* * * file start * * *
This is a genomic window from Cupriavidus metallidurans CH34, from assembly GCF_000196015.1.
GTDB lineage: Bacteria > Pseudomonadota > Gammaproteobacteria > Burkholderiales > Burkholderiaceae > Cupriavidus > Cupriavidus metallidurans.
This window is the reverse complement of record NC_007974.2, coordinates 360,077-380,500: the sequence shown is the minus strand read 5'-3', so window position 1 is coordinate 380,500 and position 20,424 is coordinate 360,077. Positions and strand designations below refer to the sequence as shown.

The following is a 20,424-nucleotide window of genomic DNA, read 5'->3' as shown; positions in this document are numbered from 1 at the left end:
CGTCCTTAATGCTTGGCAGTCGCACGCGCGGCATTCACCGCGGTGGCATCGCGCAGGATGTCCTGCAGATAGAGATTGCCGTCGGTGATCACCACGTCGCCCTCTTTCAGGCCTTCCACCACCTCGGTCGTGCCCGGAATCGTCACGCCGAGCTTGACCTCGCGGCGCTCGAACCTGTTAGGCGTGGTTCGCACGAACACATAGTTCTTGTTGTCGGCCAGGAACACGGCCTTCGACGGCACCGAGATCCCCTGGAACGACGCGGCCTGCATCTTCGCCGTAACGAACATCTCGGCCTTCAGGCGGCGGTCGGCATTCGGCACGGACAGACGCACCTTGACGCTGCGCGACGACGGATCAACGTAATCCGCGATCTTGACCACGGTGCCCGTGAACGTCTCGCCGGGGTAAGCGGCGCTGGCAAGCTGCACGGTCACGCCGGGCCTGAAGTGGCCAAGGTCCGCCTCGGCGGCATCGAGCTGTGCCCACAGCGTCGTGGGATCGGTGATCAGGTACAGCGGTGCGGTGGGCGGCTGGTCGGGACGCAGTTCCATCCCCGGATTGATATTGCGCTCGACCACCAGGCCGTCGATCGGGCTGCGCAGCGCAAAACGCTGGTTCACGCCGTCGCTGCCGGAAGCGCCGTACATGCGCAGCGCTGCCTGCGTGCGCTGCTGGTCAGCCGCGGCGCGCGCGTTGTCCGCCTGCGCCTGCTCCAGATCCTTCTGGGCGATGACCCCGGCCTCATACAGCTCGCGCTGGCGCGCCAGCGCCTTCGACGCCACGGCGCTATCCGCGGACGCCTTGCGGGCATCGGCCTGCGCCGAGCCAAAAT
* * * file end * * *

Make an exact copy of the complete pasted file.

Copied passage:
This is a genomic window from Cupriavidus metallidurans CH34, from assembly GCF_000196015.1.
GTDB lineage: Bacteria > Pseudomonadota > Gammaproteobacteria > Burkholderiales > Burkholderiaceae > Cupriavidus > Cupriavidus metallidurans.
This window is the reverse complement of record NC_007974.2, coordinates 360,077-380,500: the sequence shown is the minus strand read 5'-3', so window position 1 is coordinate 380,500 and position 20,424 is coordinate 360,077. Positions and strand designations below refer to the sequence as shown.

The following is a 20,424-nucleotide window of genomic DNA, read 5'->3' as shown; positions in this document are numbered from 1 at the left end:
CGTCCTTAATGCTTGGCAGTCGCACGCGCGGCATTCACCGCGGTGGCATCGCGCAGGATGTCCTGCAGATAGAGATTGCCGTCGGTGATCACCACGTCGCCCTCTTTCAGGCCTTCCACCACCTCGGTCGTGCCCGGAATCGTCACGCCGAGCTTGACCTCGCGGCGCTCGAACCTGTTAGGCGTGGTTCGCACGAACACATAGTTCTTGTTGTCGGCCAGGAACACGGCCTTCGACGGCACCGAGATCCCCTGGAACGACGCGGCCTGCATCTTCGCCGTAACGAACATCTCGGCCTTCAGGCGGCGGTCGGCATTCGGCACGGACAGACGCACCTTGACGCTGCGCGACGACGGATCAACGTAATCCGCGATCTTGACCACGGTGCCCGTGAACGTCTCGCCGGGGTAAGCGGCGCTGGCAAGCTGCACGGTCACGCCGGGCCTGAAGTGGCCAAGGTCCGCCTCGGCGGCATCGAGCTGTGCCCACAGCGTCGTGGGATCGGTGATCAGGTACAGCGGTGCGGTGGGCGGCTGGTCGGGACGCAGTTCCATCCCCGGATTGATATTGCGCTCGACCACCAGGCCGTCGATCGGGCTGCGCAGCGCAAAACGCTGGTTCACGCCGTCGCTGCCGGAAGCGCCGTACATGCGCAGCGCTGCCTGCGTGCGCTGCTGGTCAGCCGCGGCGCGCGCGTTGTCCGCCTGCGCCTGCTCCAGATCCTTCTGGGCGATGACCCCGGCCTCATACAGCTCGCGCTGGCGCGCCAGCGCCTTCGACGCCACGGCGCTATCCGCGGACGCCTTGCGGGCATCGGCCTGCGCCGAGCCAAAAT